As you probably know, the FBI asked Apple to help them recover the data from the iPhone that belonged to one of the San Bernardino attackers, but they refused to help.
Ultimately, it appeared that Apple would end up winning that battle in court, and I believe they would have had the legal battle been allowed to run its course. But now that won’t be necessary.
The FBI announced yesterday that they were able to break into the phone anyway with the help of a third party.
Last month I wrote a post explaining why I thought Apple should help the FBI break into the terrorist’s phone, and now it’s clear (at least to me) that Apple would have been a lot better off had they agreed to do it.
Apple claimed that helping the FBI break into this one iPhone would have made all iPhones vulnerable to being hacked. But I don’t believe that was the case at all.
The only thing the government asked Apple to do was disable the “wipe” feature on this one phone so that all of its stored data wouldn’t be automatically deleted after a certain number of incorrect passwords were entered.
Apple could have easily done that in-house, then let the government use a brute-force method of their own to eventually find the correct password without ever actually “hacking” the phone’s encryption at all. But they refused to help with even this one simple step.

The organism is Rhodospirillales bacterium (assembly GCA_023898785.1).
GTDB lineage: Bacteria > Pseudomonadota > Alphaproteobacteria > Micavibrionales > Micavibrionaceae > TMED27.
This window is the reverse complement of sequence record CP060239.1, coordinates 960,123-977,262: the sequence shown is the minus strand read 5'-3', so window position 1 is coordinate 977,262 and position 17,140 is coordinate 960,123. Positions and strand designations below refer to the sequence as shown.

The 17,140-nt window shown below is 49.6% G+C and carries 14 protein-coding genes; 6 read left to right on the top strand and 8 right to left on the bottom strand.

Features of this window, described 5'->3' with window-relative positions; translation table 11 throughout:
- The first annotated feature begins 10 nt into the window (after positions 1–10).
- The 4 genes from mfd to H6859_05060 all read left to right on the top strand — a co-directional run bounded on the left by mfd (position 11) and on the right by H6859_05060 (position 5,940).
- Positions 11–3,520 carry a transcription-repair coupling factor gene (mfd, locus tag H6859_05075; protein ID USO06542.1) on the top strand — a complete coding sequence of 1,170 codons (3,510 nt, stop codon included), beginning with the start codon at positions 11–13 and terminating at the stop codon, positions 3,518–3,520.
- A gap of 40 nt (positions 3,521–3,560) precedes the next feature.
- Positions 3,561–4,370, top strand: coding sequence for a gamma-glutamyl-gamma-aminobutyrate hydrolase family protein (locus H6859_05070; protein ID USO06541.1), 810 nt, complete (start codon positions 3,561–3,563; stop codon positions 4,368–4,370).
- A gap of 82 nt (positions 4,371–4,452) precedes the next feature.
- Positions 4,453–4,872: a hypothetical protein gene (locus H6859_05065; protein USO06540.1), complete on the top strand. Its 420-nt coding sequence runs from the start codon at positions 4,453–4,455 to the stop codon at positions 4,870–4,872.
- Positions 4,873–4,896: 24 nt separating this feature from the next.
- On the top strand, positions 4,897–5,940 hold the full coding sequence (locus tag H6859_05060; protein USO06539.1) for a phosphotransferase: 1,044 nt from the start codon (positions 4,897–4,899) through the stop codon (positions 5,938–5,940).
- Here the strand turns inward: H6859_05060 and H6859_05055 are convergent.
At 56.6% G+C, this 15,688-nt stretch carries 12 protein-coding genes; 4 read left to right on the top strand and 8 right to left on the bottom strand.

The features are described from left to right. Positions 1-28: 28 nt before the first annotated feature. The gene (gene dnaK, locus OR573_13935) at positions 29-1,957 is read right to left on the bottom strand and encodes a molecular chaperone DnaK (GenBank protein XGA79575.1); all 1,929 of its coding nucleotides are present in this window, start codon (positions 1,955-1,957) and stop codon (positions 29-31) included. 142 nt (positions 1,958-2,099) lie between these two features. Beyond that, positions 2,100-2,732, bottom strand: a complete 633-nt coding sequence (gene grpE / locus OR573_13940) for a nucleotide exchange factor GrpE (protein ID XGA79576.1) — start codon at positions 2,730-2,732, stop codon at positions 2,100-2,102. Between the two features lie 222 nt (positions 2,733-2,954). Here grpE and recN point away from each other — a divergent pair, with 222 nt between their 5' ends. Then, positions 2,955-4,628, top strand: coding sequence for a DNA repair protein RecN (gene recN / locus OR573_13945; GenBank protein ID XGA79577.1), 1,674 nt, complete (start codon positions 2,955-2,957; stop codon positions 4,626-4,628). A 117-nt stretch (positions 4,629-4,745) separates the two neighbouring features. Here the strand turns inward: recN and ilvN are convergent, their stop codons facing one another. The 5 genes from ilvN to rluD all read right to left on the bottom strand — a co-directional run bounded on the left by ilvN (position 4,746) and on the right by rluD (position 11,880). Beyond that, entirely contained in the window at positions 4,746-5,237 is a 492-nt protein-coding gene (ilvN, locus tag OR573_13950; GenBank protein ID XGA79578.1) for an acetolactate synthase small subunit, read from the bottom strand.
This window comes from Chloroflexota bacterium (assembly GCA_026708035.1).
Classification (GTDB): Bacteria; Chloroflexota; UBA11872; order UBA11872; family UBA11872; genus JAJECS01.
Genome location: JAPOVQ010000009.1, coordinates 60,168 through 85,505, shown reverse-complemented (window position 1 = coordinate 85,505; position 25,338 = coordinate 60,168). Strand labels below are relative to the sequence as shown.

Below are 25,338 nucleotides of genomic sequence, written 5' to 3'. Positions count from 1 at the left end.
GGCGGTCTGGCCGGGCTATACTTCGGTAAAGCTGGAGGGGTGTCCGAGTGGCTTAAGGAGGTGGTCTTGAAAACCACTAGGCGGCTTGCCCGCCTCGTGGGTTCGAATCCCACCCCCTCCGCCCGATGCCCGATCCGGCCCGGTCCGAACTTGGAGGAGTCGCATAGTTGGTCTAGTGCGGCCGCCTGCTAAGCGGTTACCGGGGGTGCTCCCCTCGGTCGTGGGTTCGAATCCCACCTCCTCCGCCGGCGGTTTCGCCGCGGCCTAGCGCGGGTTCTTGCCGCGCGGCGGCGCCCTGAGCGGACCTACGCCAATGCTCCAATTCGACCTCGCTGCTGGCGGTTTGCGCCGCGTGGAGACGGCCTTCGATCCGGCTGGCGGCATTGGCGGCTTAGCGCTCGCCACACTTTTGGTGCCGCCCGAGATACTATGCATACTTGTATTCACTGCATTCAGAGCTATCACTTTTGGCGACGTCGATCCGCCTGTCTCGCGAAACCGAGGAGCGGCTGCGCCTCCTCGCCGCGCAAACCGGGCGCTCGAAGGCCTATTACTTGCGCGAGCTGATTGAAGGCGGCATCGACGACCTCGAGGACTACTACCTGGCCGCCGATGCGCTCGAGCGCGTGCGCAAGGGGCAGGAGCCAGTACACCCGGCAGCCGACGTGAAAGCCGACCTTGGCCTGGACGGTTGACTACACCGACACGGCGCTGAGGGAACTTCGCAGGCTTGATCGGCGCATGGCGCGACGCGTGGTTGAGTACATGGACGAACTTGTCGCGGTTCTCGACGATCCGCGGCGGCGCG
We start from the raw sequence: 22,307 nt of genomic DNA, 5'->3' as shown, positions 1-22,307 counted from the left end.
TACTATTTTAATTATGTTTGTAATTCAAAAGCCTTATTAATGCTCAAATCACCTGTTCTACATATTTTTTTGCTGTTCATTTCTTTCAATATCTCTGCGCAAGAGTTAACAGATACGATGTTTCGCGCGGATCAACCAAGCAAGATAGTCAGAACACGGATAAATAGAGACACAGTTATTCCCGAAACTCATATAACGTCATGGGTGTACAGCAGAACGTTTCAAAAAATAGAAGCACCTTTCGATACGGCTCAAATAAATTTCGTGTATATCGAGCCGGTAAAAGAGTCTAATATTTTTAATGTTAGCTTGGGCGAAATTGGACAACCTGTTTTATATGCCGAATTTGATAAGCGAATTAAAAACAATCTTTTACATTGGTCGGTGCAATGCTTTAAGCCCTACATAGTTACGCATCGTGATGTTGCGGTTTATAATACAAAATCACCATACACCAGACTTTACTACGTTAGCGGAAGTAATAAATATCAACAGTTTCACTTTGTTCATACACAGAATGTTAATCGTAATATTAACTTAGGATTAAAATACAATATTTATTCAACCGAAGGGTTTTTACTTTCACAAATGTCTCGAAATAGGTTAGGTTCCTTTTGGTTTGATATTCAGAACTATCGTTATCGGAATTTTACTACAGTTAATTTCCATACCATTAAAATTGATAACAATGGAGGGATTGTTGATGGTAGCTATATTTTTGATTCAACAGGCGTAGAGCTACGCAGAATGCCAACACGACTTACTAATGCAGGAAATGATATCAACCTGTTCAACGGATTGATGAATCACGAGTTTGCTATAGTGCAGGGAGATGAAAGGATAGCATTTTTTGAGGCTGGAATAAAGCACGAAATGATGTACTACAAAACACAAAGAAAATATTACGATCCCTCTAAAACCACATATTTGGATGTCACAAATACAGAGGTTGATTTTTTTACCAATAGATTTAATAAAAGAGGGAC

Understandably frustrated, the FBI started asking around for help from third-parties who might be able to help them break into the phone. And they quickly found one. The terrorist’s iPhone has now indeed been hacked, and the government has retrieved the data from it.
I believe Apple shot themselves in the foot with with their refusal to help the FBI in this case, and here’s why…
Now the entire world knows that the iPhone’s “superior” security can be broken. Even worse, it was quickly broken by a third-party, not the engineers at Apple who developed the security software in the first place.
Had Apple helped the FBI break into this one phone, that would have likely been the end of it. Miscreants the world over would probably have thought that since Apple created the security software, they and they alone could get around it.
But now it’s clear to everyone that Apple’s security can be defeated by a third-party, and rather quickly at that. Now Apple has no choice but to try to beef up the iPhone’s security even more.
But whether they can actually beef it up or not is really irrelevant since the public at large now has the perception that iPhone security is (and likely always will be) breakable by people outside the Apple organization. And that’s really bad for Apple since one of their huge selling points was the strength of the iPhone’s security software.
Bottom line: It does little good to win the battle if you ultimately end up losing the war. And it appears that Apple has done just that.
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